Oregon Biotech Consultant Charged in Insider Trading Scheme
BOSTON – An Oregon biotechnology consultant was charged today in federal court in Boston in connection with his role in an alleged insider trading scheme involving the acquisition of a Cambridge biotechnology company in 2017.
Mark Joseph Ahn, 58, of Lake Oswego, Ore., was charged with two counts of securities fraud. Ahn will make an initial appearance in federal court in Boston at a later date.
As alleged in the charging document, from April to August 2017, Ahn, a long-time senior corporate executive and board director for biotech companies, worked as a consultant for a New York firm, and advised it during its efforts to acquire Dimension Therapeutics, Inc., a biotech firm formerly headquartered in Cambridge, Mass. In the course of his work for the New York firm, Ahn learned Dimension’s intention to be acquired by another biotech firm, the details and the timing of his employer’s proposals to acquire Dimension and gained access to confidential information about Dimension’s business. Ahn thereafter bought Dimension stock while in possession of that nonpublic information. When Dimension announced that it would be acquired in August 2017, its stock increased 262% in one day.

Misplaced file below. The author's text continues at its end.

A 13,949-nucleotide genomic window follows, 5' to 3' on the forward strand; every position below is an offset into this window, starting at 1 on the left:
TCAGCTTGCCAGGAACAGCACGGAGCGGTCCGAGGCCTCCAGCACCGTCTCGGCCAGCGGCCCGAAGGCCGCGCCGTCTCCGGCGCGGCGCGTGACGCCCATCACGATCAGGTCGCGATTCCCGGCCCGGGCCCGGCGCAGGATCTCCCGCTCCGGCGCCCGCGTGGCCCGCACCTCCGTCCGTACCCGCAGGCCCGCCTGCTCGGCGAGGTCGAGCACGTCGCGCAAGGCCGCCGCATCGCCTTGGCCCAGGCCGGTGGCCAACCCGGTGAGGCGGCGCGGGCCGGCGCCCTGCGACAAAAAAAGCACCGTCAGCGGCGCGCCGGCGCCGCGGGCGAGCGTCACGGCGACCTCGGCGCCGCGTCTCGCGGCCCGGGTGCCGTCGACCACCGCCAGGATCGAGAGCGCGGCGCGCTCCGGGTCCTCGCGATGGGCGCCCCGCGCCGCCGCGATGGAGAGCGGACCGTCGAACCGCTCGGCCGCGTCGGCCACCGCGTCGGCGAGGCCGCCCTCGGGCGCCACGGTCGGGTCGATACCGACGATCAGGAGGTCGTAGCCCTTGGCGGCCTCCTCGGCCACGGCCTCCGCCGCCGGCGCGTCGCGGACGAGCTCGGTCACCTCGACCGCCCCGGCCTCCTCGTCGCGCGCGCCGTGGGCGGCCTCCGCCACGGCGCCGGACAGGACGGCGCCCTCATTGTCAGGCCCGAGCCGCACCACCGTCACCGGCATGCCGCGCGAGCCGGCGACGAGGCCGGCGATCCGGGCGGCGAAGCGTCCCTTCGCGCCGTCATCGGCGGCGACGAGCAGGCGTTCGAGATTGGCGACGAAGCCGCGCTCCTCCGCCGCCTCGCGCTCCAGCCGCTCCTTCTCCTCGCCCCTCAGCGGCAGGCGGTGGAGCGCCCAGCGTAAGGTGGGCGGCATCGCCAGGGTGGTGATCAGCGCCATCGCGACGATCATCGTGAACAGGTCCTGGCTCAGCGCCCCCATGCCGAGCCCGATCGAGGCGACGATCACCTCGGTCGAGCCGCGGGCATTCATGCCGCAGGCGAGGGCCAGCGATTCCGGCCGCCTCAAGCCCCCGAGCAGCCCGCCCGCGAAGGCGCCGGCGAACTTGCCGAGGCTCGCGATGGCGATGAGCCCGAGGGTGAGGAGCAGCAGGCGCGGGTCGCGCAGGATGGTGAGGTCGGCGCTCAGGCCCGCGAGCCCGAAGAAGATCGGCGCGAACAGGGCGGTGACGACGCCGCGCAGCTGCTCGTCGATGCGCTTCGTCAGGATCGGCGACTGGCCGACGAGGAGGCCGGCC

Today, the SEC filed a separate civil action against Ahn in federal court in Boston.
The charging statute provides for a sentence of up to 25 years in prison, five years of supervised release and a fine of $250,000. Sentences are imposed by a federal district court judge based upon the U.S. Sentencing Guidelines and other statutory factors.
United States Attorney Andrew E. Lelling and Joseph R. Bonavolonta, Special Agent in Charge of the Federal Bureau of Investigations, Boston Field Division made the announcement today. The U.S. Attorney’s Office received valuable assistance from the Securities & Exchange Commission. Assistant U.S. Attorney Kriss Basil of Lelling’s Securities, Financial & Cyber Fraud Unit is prosecuting the case.
The details contained in the charging documents are allegations. The defendant is presumed innocent unless and until proven guilty beyond a reasonable doubt in a court of law.